9 Dec 2011

Saving the euro – anatomy of a deal

“Deal to save euro – Britain isolated as usual” – that’s how France and Germany want the Brussels summit reported. Channel 4 News looks at what has been agreed.

'Deal agreed to save euro - Britain isolated as usual' - that is how France and Germany want the Brussels summit reported. Channel 4 News looks at what was agreed (Reuters)

They had 10 days to save the euro, according to EU economic and monetary affairs commissioner Olli Rehn. That was what he said 10 days ago – but whether the last-ditch summit in Brussels on Thursday did everything that was needed is another question.

If eurozone leaders were hoping to appease the markets, the initial signs are not encouraging: Italian borrowing costs have returned to near unsustainable levels and the euro fell in Asia. Earlier, when asked if the euro was now safe, Polish Prime Minister Donald Tusk said: “I’m not sure.”

Early days, of course, but France and Germany are praying they are close to finding a solution to Europe’s debt woes, despite David Cameron’s resistance to signing a new EU treaty deal.

‘Fiscal compact’

The “Merkozy” vision for the single currency adds a so-called “fiscal compact” to monetary union that is designed to stop eurozone countries from borrowing too much.

In future, these states will have to ensure that budget deficits – the difference between what they spend and raise in taxes – remain within 3 per cent of gross domestic product (GDP), with automatic sanctions for those breaking this golden rule.

There is nothing new about this 3 per cent limit. It is in the 1992 Maastricht Treaty and the 1997 stability and growth pact. Sanctions are available at the moment, but have never been imposed.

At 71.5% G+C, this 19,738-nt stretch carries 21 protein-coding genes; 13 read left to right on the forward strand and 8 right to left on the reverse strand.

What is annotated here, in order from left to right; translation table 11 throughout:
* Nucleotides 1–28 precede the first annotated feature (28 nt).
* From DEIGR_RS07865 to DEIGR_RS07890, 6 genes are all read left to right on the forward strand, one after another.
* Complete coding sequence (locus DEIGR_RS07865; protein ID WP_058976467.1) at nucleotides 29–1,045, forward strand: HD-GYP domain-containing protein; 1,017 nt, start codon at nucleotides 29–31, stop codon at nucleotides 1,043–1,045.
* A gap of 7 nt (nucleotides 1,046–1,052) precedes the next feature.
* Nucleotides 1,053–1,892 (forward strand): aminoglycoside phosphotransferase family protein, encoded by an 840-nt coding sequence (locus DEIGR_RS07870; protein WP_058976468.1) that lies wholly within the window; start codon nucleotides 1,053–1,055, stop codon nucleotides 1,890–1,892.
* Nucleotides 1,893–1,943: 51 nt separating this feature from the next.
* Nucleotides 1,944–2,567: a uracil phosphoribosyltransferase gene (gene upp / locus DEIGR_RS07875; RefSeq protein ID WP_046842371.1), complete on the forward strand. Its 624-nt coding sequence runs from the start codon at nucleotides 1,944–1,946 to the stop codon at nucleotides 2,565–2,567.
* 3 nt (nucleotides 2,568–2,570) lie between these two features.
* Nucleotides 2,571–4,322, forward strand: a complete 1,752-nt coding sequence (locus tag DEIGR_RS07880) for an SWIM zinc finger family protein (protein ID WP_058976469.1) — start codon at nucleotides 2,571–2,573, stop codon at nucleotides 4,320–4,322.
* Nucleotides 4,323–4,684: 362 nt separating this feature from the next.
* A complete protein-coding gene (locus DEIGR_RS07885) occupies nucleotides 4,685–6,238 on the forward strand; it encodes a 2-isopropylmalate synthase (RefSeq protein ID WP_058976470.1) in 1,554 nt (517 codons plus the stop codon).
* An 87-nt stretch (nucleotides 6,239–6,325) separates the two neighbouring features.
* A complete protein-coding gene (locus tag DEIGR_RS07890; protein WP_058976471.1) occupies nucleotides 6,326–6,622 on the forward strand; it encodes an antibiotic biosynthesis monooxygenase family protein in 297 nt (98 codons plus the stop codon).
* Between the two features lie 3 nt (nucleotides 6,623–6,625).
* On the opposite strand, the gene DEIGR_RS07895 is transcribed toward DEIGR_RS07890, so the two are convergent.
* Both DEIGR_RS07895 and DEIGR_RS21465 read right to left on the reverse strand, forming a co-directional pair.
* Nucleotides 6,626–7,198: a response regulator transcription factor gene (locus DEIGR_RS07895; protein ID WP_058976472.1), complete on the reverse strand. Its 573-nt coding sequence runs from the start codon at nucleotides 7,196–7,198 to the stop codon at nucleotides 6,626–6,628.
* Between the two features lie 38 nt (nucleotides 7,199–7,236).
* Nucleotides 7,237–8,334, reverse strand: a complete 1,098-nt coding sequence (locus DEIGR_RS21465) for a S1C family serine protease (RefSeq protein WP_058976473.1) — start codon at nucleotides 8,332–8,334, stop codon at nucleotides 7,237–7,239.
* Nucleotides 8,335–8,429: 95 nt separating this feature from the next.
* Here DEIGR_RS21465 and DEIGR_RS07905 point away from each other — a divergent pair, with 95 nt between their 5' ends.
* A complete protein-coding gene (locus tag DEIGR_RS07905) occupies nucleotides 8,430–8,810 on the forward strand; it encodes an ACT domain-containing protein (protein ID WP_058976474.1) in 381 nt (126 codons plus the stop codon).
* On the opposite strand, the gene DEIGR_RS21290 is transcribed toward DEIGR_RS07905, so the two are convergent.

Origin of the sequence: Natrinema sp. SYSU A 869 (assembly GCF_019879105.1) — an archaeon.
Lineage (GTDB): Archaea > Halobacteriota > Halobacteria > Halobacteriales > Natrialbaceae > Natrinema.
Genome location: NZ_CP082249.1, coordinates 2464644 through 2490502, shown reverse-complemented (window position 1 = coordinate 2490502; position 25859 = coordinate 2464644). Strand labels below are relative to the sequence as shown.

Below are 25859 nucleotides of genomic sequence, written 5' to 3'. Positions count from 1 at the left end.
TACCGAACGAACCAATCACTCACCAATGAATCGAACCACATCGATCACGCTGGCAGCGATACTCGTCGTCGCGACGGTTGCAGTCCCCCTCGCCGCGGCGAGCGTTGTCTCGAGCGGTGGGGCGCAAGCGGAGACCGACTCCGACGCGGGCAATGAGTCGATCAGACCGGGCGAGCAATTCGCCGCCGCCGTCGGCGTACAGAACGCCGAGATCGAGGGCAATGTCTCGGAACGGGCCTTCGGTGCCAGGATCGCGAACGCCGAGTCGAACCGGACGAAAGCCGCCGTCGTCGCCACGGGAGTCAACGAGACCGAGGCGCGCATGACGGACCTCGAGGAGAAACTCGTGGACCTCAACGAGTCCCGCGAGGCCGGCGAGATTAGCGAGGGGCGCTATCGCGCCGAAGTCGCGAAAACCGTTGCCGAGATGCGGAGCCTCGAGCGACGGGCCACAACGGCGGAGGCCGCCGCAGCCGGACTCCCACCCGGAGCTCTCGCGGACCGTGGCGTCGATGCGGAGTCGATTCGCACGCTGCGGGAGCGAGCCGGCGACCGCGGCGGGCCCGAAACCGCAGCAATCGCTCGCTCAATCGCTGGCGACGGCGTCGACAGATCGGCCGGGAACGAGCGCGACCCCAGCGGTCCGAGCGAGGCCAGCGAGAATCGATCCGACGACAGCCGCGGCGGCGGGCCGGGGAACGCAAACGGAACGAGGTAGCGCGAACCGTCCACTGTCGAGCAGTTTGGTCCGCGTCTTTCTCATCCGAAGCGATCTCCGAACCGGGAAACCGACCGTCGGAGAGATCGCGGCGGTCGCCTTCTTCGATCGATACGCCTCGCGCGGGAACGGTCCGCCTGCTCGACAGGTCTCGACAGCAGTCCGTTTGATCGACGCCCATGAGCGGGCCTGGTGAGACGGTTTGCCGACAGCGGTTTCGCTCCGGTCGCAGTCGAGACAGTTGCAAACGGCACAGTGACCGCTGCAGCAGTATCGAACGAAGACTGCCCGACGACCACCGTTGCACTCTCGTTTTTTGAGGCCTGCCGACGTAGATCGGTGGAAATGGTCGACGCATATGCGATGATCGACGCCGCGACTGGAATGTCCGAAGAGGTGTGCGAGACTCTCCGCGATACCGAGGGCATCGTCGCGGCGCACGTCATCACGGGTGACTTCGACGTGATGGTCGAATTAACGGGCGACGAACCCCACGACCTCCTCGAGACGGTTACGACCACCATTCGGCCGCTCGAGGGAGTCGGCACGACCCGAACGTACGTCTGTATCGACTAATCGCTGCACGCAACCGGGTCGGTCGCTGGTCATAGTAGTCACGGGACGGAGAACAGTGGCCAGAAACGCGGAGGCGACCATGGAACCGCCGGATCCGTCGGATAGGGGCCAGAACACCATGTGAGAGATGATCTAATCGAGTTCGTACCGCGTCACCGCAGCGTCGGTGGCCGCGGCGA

France and Germany

Just as well for France and Germany. As Channel 4 News has already revealed, both countries have flouted this rule on numerous occasions. The implication now is that this time they really mean business.

Herman Van Rompuy, president of the European Council, said: “It means reinforcing our rules on excessive deficit procedures by making them more automatic. It also means that member states would have to submit their draft budgetary plans to the (European) Commission.”

President of the European Central Bank (ECB), Mario Draghi said: “It’s going to be the basis for a good fiscal compact and more discipline in economic policy in the euro area members.”

Read more: What does the EU veto mean for the UK?


In the run-up to the summit, Mr Draghi’s use of the term “fiscal compact” had raised hopes that the ECB would come to the rescue of indebted member states by buying more of their bonds.

Despite German opposition, France, backed by Britain, has long argued that the ECB should play a bigger role in stabilising the eurozone’s finances, but Mr Draghi’s words were misinterpreted. The ECB will support banks in financial difficulties; it will not increase its aid to governments.

Bailout fund

Alongside this “fiscal compact”, there was an agreement to bring forward to July 2012 the establishment of the European Stability Mechanism (ESM), a permanent bailout fund for indebted countries unable to finance their borrowing on the bond markets. Eurozone countries will also consider lending up to 200bn euros to the International Monetary Fund.

The ESM, which will replace the 440bn euro European Financial Stability Facility, will be capped at 500bn euros, less than predicted before the summit.

It will not be able to behave like a bank, borrowing money from the ECB, which would have given it formidable strength. This was something proposed by Mr Van Rompuy, supported by France, but opposed by Germany.

One of the arguments against is that it would break EU law, which prohibits the ECB from financing government deficits.